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November 29, 2004
Georgia vote shouldn't affect Emory policies
BY Michael Terrazas
Despite the Nov. 2 passage of Amendment 1, which approved a change to the Georgia Constitution to redefine marriage as only between a man and a woman, Emory’s policy of extending benefits to same-sex domestic partners is not in jeopardy, according to the Office of the General Counsel.
The amendment’s second clause—which was not printed on the ballot Georgians read at the polls on election day—outlaws civil unions between same-sex partners, and contains legally vague language that potentially threatens other aspects of same-sex partnerships, including health and other benefits, some have worried. But since the University’s benefits to same-sex partners are based on signed declarations that have nothing to do with Georgia marriage law, those policies will not even have to be revised following the passage of Amendment 1.
“Private employers have a lot more latitude; for Emory, it’s a matter of whether two people have a real commitment to each other,” said General Counsel and Senior Vice President Kent Alexander. “We recognize that marriage is not open to some people, and now civil unions aren’t either.”
The University first made benefits available to same-sex partners in July 1995, and Alexander said Human Resources (HR) did it the right way: Instead of requiring two people to be joined in a civil union or other arrangement affected by state law, Emory set its own standard for what constitutes an emotional and financial commitment.
Still, despite this policy, one area where the University does have to abide by state law is in medical decision-making. At Emory Hospital, for instance, if an individual requires medical treatment and has not legally granted decision-making powers to his or her partner, that authority rests with the individual’s blood relatives.
One option available to gay couples is to draw up and sign durable power-of-attorney for health care documents granting one another the authority to make such decisions. However some individuals may not be aware of this option, or one partner may be incapacitated unexpectedly before papers are signed. Therefore it’s important for the gay community to know this alternative exists, Alex-ander said.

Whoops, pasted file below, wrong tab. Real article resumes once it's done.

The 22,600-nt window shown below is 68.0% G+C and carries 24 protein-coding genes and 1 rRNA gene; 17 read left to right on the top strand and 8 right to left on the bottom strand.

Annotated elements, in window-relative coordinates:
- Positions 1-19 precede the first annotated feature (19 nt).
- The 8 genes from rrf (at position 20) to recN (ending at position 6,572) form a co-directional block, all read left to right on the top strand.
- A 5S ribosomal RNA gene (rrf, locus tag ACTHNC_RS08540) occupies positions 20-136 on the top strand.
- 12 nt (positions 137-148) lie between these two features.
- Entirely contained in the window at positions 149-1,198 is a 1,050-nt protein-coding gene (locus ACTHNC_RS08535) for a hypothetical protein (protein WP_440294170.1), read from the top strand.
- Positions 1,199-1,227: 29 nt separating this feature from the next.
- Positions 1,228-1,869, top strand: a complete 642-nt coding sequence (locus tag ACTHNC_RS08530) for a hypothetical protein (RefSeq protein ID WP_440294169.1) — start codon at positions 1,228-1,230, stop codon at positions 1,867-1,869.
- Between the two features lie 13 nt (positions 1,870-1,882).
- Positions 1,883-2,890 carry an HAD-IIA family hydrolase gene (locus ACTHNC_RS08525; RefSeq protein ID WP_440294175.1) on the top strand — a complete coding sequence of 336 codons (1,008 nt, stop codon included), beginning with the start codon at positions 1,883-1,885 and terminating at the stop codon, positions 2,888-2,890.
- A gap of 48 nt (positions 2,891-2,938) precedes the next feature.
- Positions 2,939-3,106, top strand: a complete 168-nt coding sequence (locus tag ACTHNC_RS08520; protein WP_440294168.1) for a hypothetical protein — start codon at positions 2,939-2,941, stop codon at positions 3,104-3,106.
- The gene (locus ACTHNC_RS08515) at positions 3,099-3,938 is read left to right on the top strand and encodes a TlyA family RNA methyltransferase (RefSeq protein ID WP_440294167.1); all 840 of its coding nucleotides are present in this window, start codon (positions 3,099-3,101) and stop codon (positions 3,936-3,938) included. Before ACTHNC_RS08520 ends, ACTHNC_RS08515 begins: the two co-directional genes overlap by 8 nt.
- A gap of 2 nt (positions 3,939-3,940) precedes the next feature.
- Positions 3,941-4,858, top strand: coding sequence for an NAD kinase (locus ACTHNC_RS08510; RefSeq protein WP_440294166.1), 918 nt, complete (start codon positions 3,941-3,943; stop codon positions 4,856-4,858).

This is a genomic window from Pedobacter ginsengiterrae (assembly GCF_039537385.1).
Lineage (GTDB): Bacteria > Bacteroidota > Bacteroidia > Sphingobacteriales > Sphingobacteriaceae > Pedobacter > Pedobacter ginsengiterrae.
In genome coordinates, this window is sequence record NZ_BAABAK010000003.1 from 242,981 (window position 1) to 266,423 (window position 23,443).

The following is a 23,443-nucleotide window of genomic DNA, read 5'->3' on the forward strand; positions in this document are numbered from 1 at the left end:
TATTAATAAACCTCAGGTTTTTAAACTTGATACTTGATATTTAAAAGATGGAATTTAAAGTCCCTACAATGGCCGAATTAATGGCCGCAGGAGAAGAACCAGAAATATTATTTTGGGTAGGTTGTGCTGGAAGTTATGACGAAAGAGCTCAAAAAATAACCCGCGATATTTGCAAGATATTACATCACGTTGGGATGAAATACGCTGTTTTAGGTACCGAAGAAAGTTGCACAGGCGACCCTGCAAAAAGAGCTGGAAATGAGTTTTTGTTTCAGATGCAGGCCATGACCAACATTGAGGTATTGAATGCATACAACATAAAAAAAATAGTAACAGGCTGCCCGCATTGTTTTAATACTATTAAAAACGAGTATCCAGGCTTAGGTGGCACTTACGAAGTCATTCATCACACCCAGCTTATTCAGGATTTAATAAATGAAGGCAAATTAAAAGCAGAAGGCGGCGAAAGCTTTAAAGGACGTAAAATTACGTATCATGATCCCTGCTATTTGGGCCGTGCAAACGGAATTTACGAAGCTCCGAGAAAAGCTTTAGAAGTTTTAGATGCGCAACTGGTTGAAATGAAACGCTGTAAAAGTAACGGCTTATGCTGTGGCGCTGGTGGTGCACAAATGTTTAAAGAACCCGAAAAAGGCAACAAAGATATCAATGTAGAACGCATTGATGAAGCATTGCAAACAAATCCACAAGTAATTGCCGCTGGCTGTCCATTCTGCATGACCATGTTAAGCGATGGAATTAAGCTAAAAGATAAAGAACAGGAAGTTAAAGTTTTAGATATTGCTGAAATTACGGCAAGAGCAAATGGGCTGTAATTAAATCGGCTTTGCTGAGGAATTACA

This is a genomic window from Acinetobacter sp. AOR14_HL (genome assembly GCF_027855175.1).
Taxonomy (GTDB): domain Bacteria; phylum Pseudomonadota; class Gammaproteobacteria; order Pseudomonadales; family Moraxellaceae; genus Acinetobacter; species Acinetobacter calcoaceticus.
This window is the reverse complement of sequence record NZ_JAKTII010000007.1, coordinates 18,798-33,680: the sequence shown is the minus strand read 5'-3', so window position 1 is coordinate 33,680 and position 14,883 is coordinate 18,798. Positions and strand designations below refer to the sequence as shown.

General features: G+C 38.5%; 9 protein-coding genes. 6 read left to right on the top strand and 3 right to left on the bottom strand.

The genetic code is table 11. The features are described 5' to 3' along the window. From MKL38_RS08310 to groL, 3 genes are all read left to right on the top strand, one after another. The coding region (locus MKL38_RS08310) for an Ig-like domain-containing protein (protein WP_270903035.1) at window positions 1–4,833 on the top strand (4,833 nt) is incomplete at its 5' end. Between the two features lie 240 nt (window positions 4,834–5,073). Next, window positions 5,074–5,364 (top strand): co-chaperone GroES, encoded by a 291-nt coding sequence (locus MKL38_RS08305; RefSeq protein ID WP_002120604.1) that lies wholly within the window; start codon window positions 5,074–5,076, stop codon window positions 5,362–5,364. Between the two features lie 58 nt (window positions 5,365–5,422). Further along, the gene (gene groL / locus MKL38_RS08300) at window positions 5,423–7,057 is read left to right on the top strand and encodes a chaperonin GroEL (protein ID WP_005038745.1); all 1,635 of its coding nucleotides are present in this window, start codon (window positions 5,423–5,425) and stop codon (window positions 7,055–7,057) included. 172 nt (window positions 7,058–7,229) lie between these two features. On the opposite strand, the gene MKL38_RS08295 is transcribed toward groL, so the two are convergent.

On Oct. 26, the University Senate unanimously passed a resolution reaffirming Emory’s support for its benefits policy and declaring that Georgia voters should be fully informed about measures on which they were voting. Following the election, President Jim Wagner echoed that sentiment and lamented that the amendment’s passage could make Georgia as a state appear less hospitable.
“Our opinion regarding the referendum on Amendment 1 is that Emory’s policies will not be affected directly, but that even as Emory itself wishes to be a welcoming, destination University, it desires to be
located in a welcoming, destination state,” Wagner said. “Emory would seek legal recourse to judgments based upon Amendment 1 that would seek to alter our benefits policies.”
The President’s Comm-ission on LGBT Concerns worked with Wagner and the Senate leadership to draft the resolution passed in the Oct. 26 meeting. LGBT Commission Chair Cathi Wentworth said the commission had hoped to come up with stronger language of support—and that they wished such support would have come unsolicited—but that ultimately they were grateful for what happened.
“Our ultimate goal was to better educate the community; that was our No. 1 priority,” Wentworth said. “We felt very good about the support that was demonstrated in the Senate meeting.”
In the wake of Amendment 1’s passage, Wentworth said the commission and the larger LGBT community is determining what to do next. Despite Emory’s analysis, she said she has heard from other legal experts that the amendment potentially could affect the University’s policies.
“This issue feels huge to our community,” she said. “It may not feel that way to some people, but it really is significant. It could affect more than just the gay community.”